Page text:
So at that point, that person has only a few options. Number one, you can ship that business back to be slightly smaller, where it's more manageable. You know, it's the age old question, do you want to sell a million dollars at 20%? Profit? Or do you want to sell half a million dollars at 40%? Profit? Well, smaller business, less stress, less risk. So often, you can be more profitable, when your business starts to grow. And you have to add in all of these additional people and resources, they eat into the profit. And so there comes this push, so your business is small and profitable. And then your business grows, and you must invest in infrastructure, technology, people, all these different things, and the business is less profitable. However, the next piece is the business that needs to maximize those resources and grow again. So it grows, and then the infrastructure grows and becomes less profitable. But then as the efficiency increases, and we utilize those resources, people equipment, well, now the business grows again, and now becomes more profitable. But a lot of times, the business doesn't do that last push to grow again.

So if you stay in this middle section, you just end up with a bigger, less profitable business with more stress and more headache, that efficiency piece, utilizing the appropriate resources, maximizing the output based on all of the fixed and variable expenses. That is where the real magic happens. So, you know, there were a lot of different people giving this Facebook group some different ideas. You know, he's like, I don't know, if I should shut my business down. I don't know if I should just keep going and keep trying. But he was giving some sales numbers and saying, you know, his sales were about half of what they were last year. But he had basically dropped a huge amount of expenses in order to keep running. So you know, he had equipment that was no longer being serviced. That was a problem. He was running out of cash because he wasn't getting its invoicing done. And it had been so long that he felt bad sending invoices. That's a tough one. I've heard that lots of times, you know, we've in a business consulting role, I've gone in and looked and there are still many invoices that have never been sent.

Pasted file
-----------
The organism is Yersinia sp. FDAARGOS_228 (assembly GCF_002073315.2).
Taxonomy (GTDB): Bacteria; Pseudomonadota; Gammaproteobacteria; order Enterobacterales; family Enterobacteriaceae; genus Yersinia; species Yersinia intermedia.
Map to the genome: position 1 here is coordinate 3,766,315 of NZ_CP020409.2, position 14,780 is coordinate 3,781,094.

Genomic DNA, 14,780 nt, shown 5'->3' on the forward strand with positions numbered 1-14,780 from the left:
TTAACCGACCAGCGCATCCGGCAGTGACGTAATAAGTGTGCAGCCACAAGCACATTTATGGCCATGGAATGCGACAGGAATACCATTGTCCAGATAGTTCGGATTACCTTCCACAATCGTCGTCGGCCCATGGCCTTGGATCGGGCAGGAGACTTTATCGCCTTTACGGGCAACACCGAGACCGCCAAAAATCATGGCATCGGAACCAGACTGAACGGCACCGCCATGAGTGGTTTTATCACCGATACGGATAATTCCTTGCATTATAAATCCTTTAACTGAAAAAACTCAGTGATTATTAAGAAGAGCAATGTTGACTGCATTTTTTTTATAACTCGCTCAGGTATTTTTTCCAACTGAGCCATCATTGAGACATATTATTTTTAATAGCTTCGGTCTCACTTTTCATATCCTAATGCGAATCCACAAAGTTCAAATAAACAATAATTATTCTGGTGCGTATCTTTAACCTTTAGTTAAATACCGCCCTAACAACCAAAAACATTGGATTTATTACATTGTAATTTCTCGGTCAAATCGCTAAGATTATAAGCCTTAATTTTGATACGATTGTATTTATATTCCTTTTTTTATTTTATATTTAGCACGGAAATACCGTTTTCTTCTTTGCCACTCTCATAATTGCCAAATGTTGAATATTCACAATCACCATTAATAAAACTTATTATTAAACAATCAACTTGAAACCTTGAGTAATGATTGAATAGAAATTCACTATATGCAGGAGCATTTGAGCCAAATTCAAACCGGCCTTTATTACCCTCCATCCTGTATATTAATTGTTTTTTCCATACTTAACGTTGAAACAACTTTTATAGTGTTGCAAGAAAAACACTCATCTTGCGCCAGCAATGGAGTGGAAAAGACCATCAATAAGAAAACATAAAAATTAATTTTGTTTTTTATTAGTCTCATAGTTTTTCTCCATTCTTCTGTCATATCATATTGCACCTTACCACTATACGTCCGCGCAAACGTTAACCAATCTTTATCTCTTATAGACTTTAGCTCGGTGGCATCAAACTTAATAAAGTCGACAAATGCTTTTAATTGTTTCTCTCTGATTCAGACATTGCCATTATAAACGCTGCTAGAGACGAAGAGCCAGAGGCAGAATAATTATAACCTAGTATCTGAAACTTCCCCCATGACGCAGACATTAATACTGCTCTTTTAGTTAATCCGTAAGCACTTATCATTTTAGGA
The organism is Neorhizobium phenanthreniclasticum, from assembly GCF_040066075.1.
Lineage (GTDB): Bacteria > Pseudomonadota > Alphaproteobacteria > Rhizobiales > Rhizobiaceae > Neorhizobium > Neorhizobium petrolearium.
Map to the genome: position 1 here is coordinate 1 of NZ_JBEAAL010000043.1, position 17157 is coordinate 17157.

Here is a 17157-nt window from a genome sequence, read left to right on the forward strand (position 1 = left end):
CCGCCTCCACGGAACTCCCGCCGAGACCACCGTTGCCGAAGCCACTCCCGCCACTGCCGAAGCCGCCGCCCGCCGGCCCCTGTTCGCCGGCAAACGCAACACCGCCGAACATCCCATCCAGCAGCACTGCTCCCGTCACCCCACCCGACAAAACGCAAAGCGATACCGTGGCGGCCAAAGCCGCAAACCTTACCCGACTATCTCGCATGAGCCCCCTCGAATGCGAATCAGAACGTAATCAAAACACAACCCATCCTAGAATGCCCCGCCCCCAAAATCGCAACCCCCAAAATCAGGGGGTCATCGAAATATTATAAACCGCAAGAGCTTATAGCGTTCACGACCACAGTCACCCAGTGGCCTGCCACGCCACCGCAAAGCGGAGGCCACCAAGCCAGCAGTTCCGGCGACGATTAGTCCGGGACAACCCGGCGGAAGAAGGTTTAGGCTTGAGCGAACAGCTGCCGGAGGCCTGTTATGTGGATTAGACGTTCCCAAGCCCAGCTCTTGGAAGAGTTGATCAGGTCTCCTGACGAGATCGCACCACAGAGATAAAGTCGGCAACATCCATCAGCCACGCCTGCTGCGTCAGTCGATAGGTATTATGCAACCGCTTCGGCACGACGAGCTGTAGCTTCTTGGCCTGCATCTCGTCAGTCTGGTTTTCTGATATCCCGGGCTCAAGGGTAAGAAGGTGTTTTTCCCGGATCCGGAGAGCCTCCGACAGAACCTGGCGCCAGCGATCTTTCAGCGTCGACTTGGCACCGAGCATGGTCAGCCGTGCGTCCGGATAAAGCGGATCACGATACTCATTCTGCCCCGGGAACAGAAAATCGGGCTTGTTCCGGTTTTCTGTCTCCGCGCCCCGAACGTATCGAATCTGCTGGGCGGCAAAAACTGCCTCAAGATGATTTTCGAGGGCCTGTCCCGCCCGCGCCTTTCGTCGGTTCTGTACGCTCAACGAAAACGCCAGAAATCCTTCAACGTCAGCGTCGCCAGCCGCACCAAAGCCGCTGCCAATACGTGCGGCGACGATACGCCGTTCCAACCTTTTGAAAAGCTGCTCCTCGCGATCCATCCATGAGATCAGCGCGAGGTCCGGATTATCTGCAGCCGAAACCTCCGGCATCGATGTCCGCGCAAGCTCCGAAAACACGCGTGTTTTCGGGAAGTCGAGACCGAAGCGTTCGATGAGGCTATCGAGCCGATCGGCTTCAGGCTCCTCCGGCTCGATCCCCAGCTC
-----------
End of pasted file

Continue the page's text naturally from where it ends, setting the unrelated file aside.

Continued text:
So if there's, you know, there's a few things in a business that must keep going, no matter what, and invoicing is one of them, because Invoicing is what brings the cash, especially if you have terms. So if you delay sending your invoice, and then your person gets 1430 days to pay that invoice, or suddenly, you know, you could not be seeing this money for a service you did six weeks ago. And so, you know, one of these pieces, we must keep the invoices going and we must keep the payroll going. If you have a team, you absolutely must get them paid. Everything else, you know, must be done. But less critically, the invoicing, the payroll and of course your government remittance type things. There's even a little more wiggle room in the remittances than in the payroll and the invoicing. So, you know, in terms of that triage, prioritizing, we talked about on show, invoicing payroll. So back to our example. We have this business and you know, I'm looking in reviewing his question and noticing, you know, he has very specific skills, but he has no one in his business that excels at the accounting organization. He has no systems, he has no processes. He's just winging it. And so, you know, there were a lot of suggestions from a lot of great people. But one of my suggestions was, have you ever considered a business partner? Because a business partner who now has some stake in the business will often come in for that ownership share in the business instead of a upfront cash you know, If your business is not doing very well, sometimes you don't have that from cash, you can't just say, you know, Oh, I'd love to bring in, you know, this person, this ops manager, because you just, you just can't afford them at that moment.